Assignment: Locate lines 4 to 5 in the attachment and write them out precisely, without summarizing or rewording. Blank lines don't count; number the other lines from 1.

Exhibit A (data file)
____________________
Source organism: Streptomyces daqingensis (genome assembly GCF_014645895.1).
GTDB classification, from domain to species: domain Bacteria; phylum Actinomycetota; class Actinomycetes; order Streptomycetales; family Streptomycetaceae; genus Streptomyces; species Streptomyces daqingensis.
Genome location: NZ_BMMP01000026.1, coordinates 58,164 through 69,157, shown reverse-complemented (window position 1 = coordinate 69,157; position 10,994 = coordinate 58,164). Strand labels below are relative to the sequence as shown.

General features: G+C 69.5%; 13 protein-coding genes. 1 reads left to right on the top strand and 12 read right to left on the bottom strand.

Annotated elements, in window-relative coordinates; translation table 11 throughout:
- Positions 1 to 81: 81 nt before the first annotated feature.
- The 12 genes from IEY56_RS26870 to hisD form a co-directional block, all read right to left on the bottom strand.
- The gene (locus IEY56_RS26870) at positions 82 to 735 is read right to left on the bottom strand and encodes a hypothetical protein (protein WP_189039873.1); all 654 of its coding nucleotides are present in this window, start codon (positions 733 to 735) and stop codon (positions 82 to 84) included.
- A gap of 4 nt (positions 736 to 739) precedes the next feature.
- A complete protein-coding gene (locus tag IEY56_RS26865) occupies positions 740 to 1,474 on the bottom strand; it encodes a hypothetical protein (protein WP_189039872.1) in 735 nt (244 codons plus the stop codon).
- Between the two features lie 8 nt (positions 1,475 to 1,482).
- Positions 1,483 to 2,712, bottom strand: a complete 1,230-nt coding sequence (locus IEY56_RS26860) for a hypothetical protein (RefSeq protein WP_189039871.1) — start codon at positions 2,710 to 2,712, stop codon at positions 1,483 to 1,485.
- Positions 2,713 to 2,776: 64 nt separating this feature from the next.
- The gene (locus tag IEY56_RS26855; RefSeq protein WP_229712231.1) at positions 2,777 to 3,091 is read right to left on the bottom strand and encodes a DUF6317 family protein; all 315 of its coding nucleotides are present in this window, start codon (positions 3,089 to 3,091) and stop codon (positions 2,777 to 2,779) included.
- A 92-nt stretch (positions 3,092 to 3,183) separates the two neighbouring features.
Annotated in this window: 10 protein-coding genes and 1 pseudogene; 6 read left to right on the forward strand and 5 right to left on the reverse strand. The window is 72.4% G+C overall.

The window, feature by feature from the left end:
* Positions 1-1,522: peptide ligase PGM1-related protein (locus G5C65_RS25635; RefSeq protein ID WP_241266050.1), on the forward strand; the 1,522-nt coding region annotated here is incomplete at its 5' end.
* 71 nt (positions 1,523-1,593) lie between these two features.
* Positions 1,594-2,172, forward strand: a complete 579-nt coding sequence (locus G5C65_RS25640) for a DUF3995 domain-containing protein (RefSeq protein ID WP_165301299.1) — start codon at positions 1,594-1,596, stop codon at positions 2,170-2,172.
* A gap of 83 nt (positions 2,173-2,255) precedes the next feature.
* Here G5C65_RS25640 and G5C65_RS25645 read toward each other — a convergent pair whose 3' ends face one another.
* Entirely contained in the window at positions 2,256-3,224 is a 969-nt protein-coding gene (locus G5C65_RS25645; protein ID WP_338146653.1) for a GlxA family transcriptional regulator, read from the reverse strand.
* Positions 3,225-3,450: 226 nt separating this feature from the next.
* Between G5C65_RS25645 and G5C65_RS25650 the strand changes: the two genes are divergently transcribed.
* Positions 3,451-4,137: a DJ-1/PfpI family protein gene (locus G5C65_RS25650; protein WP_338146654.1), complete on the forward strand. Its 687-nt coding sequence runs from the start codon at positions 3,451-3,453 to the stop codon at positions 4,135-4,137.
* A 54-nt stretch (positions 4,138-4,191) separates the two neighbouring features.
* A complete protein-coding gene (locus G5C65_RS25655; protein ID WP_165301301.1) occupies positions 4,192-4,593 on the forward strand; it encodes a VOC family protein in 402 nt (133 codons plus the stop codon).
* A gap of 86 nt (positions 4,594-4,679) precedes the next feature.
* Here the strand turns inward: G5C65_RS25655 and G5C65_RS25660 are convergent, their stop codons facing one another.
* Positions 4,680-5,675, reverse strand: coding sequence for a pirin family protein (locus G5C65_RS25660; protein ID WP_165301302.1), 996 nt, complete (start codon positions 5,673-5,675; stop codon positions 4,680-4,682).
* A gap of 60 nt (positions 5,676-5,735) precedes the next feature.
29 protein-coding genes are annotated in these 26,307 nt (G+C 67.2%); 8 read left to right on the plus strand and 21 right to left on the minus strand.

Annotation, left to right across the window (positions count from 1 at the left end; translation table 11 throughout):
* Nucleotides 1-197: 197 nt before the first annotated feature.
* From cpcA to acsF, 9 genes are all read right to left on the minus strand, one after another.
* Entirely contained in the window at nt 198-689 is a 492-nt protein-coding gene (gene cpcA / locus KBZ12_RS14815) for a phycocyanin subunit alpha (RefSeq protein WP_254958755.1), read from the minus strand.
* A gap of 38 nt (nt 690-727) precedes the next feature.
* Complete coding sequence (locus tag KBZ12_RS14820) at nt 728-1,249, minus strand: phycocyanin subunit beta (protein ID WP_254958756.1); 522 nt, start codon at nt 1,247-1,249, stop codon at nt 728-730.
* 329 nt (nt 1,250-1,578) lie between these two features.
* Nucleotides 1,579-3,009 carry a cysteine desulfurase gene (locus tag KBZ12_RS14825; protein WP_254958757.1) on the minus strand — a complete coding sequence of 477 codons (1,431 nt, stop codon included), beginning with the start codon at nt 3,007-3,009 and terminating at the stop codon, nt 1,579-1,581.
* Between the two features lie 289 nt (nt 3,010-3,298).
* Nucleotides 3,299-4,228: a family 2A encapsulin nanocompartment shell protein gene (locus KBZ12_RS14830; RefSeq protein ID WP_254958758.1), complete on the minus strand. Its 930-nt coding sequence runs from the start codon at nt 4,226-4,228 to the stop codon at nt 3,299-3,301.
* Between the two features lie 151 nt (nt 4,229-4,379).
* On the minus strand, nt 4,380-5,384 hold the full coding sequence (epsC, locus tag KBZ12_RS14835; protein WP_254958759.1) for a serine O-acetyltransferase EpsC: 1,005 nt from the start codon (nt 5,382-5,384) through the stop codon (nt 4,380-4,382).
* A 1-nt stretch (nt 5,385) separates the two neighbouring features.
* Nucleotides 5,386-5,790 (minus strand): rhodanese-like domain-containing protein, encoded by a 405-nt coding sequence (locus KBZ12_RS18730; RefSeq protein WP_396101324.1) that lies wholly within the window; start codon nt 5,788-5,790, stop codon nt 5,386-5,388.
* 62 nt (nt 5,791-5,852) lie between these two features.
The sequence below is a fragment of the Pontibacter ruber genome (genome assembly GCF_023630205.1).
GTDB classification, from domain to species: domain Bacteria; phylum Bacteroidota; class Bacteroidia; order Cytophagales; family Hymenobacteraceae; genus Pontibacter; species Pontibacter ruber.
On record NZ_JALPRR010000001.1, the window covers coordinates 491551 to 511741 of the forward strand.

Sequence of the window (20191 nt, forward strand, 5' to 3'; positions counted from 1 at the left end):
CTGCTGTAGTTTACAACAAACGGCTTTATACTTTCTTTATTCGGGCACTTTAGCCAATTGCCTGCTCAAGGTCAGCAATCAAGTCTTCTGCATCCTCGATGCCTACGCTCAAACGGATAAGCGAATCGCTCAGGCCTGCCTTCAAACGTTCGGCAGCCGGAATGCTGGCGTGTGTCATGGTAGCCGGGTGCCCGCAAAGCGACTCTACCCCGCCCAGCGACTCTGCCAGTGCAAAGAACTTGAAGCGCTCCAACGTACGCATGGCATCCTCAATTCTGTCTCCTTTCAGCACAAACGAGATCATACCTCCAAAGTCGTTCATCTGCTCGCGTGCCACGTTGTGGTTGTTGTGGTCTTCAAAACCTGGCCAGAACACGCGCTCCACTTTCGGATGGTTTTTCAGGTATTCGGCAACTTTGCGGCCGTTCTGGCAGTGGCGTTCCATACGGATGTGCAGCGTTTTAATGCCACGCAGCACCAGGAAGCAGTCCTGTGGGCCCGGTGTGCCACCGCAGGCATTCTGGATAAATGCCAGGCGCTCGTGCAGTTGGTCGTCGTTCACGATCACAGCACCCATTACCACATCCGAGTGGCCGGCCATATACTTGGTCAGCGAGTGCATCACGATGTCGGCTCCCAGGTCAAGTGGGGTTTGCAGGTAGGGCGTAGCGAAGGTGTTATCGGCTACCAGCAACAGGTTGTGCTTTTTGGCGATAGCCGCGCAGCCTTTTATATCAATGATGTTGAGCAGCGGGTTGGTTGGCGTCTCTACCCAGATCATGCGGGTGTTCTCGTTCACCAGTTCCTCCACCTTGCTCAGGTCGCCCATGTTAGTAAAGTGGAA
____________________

General features: G+C 69.5%; 13 protein-coding genes. 1 reads left to right on the top strand and 12 read right to left on the bottom strand.

Annotated elements, in window-relative coordinates; translation table 11 throughout: